The calculation does not include the $2.5 billion the company will get as part of the Payroll Support Program (PSP) of the CARES Act. In its latest investor presentation, the company outlined that it will burn through $40-$45 million daily in the second quarter. Even if that were true, liquidity metrics for the company would not be negatively affected as a result of these expenses.

UAL Stock Valuation

Analyst data collected from Refinitiv shows a 12-month price target of $36.30 per share, a 59.5% upside to the current share price of the company. In doing some of our calculations, let’s assume that the company manages to return to pre-2020 levels by 2023 or later. That would mean the company was sitting on an operating income of $4.5 billion. If you take that and then subtract interest and taxes, you would be left with around $2.9 billion give or take. Assuming full dilution of stock issued to the government and recent share sale, you would be sitting at an EPS of $9.44 per share.

Now, of course, these are some healthy assumptions. But if numbers do return to pre-crisis levels, it’s not out of the realm of possibility that investors would be willing to pay ten times for these earnings. In that case, you could be looking at a per-share price of $94.4, but that is very ambitious. With half the world still in lockdown mode, one can’t be that optimistic. But my assumptions are not extraordinary by any stretch as well.

Deleverage, Please

Although the stimulus package and its own expenditure cuts will provide breathing room, United needs to deleverage its balance sheet. Shareholders need to have more skin in the game and the recent share issue should help in that regard. But still, the company is highly leveraged. What’s more worrying is that there is always the propensity to load up on debt when operations are in trouble.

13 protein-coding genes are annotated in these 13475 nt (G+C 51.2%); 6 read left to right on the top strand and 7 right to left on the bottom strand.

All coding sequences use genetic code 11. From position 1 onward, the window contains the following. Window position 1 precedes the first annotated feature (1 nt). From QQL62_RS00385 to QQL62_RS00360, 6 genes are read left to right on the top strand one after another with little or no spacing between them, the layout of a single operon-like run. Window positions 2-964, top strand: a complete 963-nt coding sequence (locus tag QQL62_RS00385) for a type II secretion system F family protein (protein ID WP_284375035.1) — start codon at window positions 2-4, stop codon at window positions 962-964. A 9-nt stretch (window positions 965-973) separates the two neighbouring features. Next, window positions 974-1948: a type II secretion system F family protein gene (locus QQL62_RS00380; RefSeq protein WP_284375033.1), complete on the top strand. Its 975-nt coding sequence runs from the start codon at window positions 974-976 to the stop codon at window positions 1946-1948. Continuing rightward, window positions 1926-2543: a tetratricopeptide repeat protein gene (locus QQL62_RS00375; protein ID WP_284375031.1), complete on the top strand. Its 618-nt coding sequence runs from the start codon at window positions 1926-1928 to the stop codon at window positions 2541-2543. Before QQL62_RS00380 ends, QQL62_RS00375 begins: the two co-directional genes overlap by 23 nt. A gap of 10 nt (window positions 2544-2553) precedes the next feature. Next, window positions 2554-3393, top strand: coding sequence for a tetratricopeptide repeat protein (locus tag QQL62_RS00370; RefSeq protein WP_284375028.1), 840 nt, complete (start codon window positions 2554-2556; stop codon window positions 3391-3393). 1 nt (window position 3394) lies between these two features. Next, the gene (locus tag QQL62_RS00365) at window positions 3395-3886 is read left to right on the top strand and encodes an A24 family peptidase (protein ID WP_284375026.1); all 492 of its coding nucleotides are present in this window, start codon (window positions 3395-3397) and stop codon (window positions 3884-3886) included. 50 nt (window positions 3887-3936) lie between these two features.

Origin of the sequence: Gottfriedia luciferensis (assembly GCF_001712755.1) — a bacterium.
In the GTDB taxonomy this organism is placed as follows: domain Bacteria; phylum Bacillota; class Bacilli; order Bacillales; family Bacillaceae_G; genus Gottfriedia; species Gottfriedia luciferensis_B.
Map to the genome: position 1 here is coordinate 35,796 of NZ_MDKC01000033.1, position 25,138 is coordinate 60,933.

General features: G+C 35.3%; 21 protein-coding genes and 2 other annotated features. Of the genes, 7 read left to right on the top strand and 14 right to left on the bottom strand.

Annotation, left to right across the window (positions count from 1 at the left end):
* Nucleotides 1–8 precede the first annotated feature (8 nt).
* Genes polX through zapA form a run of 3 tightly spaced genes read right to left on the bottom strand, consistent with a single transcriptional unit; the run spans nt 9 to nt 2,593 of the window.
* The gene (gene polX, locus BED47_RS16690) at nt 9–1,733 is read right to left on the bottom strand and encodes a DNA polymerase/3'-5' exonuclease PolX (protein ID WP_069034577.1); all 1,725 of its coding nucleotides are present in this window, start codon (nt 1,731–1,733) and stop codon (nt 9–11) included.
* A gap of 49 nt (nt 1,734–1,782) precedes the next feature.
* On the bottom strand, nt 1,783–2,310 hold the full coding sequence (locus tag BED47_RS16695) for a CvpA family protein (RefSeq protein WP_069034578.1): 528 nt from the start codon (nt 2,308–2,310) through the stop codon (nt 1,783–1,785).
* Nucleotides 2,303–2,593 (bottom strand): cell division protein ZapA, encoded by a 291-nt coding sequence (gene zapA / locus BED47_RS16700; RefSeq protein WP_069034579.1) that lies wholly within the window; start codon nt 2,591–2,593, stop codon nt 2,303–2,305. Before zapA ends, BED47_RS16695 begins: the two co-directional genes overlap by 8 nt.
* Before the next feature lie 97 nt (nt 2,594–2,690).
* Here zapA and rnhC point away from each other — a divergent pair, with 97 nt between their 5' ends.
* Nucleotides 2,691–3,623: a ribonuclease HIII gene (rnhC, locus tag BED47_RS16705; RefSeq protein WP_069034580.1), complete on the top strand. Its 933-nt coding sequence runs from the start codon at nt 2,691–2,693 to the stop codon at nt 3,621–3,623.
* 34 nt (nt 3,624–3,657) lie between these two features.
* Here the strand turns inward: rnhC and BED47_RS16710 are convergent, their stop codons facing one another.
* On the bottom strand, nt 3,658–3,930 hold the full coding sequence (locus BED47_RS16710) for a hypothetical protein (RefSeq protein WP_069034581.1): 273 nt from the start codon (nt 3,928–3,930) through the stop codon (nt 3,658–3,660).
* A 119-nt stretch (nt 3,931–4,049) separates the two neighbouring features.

Company Current Price Current Ratio Quick Ratio Debt-to-Equity PE Ratio American Airlines Group Inc 19.05 0.45 0.35 -283.42 5 Delta Air Lines Inc 46.13 0.41 0.35 1.12 6.3 Southwest Airlines Co 46.19 0.67 0.61 0.41 10.79 United Airlines Holdings Inc 61.59 0.55 0.48 1.77 5.3

As the table above shows, United Airlines is not in as bad of a position as American Airlines (NASDAQ:AAL) but Southwest Airlines (NYSE:LUV) is clearly ahead in terms of liquidity.

Last Call on UAL Stock

UAL stock will eventually rise and erode its losses. That’s not a bold prediction. But I believe the stock has long-term value and significant upside.

It has rock-solid liquidity to survive this crisis and the stock offers an attractive entry point as it’s trading at historic lows. The only thing the company needs to watch out for is long-term debt. If the numbers do not improve there, investors may be tempted to look elsewhere for greater safety. Other than that, you are in for smooth sailing with United Airline’s stock.

As of this writing, Faizan Farooque did not hold a position in any of the securities mentioned above.